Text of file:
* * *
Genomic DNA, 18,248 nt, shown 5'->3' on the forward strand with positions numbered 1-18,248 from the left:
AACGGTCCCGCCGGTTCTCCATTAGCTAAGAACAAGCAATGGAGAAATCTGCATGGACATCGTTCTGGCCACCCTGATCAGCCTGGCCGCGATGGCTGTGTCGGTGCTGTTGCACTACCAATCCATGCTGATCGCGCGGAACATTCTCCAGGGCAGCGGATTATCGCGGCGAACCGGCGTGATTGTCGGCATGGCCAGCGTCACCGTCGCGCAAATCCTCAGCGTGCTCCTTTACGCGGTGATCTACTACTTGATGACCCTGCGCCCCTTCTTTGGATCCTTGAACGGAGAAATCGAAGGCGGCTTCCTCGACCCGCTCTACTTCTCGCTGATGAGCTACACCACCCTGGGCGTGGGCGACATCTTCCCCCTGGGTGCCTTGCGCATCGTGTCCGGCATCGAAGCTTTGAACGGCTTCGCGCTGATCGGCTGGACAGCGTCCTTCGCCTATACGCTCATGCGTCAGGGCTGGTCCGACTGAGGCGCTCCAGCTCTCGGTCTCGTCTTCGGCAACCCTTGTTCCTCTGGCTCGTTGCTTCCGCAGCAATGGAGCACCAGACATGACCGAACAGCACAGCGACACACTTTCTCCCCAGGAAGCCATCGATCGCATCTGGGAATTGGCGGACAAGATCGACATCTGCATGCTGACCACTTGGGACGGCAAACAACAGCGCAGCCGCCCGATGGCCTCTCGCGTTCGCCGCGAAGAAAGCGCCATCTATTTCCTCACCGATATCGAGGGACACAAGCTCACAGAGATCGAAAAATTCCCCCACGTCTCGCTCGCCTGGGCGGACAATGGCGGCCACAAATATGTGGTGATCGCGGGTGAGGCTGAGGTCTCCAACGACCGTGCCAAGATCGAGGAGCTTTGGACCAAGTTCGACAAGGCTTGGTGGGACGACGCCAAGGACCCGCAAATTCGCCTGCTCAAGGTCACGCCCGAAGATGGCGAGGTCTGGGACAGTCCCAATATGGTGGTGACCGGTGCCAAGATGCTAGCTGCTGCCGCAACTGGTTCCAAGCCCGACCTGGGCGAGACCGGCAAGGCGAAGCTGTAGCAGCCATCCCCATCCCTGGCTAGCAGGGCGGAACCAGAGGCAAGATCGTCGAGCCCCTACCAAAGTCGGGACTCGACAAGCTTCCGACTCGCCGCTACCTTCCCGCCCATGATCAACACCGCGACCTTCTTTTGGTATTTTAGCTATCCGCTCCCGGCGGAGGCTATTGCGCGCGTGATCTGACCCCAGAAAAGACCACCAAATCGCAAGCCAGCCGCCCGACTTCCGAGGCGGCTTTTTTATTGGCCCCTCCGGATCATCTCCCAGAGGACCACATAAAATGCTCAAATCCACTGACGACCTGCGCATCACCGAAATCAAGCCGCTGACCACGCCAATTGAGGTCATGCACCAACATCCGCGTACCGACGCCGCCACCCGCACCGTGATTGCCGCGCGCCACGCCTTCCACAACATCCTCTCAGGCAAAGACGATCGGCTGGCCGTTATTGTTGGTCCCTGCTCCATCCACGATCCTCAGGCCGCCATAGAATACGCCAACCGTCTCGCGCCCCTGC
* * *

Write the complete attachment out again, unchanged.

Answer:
Genomic DNA, 18,248 nt, shown 5'->3' on the forward strand with positions numbered 1-18,248 from the left:
AACGGTCCCGCCGGTTCTCCATTAGCTAAGAACAAGCAATGGAGAAATCTGCATGGACATCGTTCTGGCCACCCTGATCAGCCTGGCCGCGATGGCTGTGTCGGTGCTGTTGCACTACCAATCCATGCTGATCGCGCGGAACATTCTCCAGGGCAGCGGATTATCGCGGCGAACCGGCGTGATTGTCGGCATGGCCAGCGTCACCGTCGCGCAAATCCTCAGCGTGCTCCTTTACGCGGTGATCTACTACTTGATGACCCTGCGCCCCTTCTTTGGATCCTTGAACGGAGAAATCGAAGGCGGCTTCCTCGACCCGCTCTACTTCTCGCTGATGAGCTACACCACCCTGGGCGTGGGCGACATCTTCCCCCTGGGTGCCTTGCGCATCGTGTCCGGCATCGAAGCTTTGAACGGCTTCGCGCTGATCGGCTGGACAGCGTCCTTCGCCTATACGCTCATGCGTCAGGGCTGGTCCGACTGAGGCGCTCCAGCTCTCGGTCTCGTCTTCGGCAACCCTTGTTCCTCTGGCTCGTTGCTTCCGCAGCAATGGAGCACCAGACATGACCGAACAGCACAGCGACACACTTTCTCCCCAGGAAGCCATCGATCGCATCTGGGAATTGGCGGACAAGATCGACATCTGCATGCTGACCACTTGGGACGGCAAACAACAGCGCAGCCGCCCGATGGCCTCTCGCGTTCGCCGCGAAGAAAGCGCCATCTATTTCCTCACCGATATCGAGGGACACAAGCTCACAGAGATCGAAAAATTCCCCCACGTCTCGCTCGCCTGGGCGGACAATGGCGGCCACAAATATGTGGTGATCGCGGGTGAGGCTGAGGTCTCCAACGACCGTGCCAAGATCGAGGAGCTTTGGACCAAGTTCGACAAGGCTTGGTGGGACGACGCCAAGGACCCGCAAATTCGCCTGCTCAAGGTCACGCCCGAAGATGGCGAGGTCTGGGACAGTCCCAATATGGTGGTGACCGGTGCCAAGATGCTAGCTGCTGCCGCAACTGGTTCCAAGCCCGACCTGGGCGAGACCGGCAAGGCGAAGCTGTAGCAGCCATCCCCATCCCTGGCTAGCAGGGCGGAACCAGAGGCAAGATCGTCGAGCCCCTACCAAAGTCGGGACTCGACAAGCTTCCGACTCGCCGCTACCTTCCCGCCCATGATCAACACCGCGACCTTCTTTTGGTATTTTAGCTATCCGCTCCCGGCGGAGGCTATTGCGCGCGTGATCTGACCCCAGAAAAGACCACCAAATCGCAAGCCAGCCGCCCGACTTCCGAGGCGGCTTTTTTATTGGCCCCTCCGGATCATCTCCCAGAGGACCACATAAAATGCTCAAATCCACTGACGACCTGCGCATCACCGAAATCAAGCCGCTGACCACGCCAATTGAGGTCATGCACCAACATCCGCGTACCGACGCCGCCACCCGCACCGTGATTGCCGCGCGCCACGCCTTCCACAACATCCTCTCAGGCAAAGACGATCGGCTGGCCGTTATTGTTGGTCCCTGCTCCATCCACGATCCTCAGGCCGCCATAGAATACGCCAACCGTCTCGCGCCCCTGC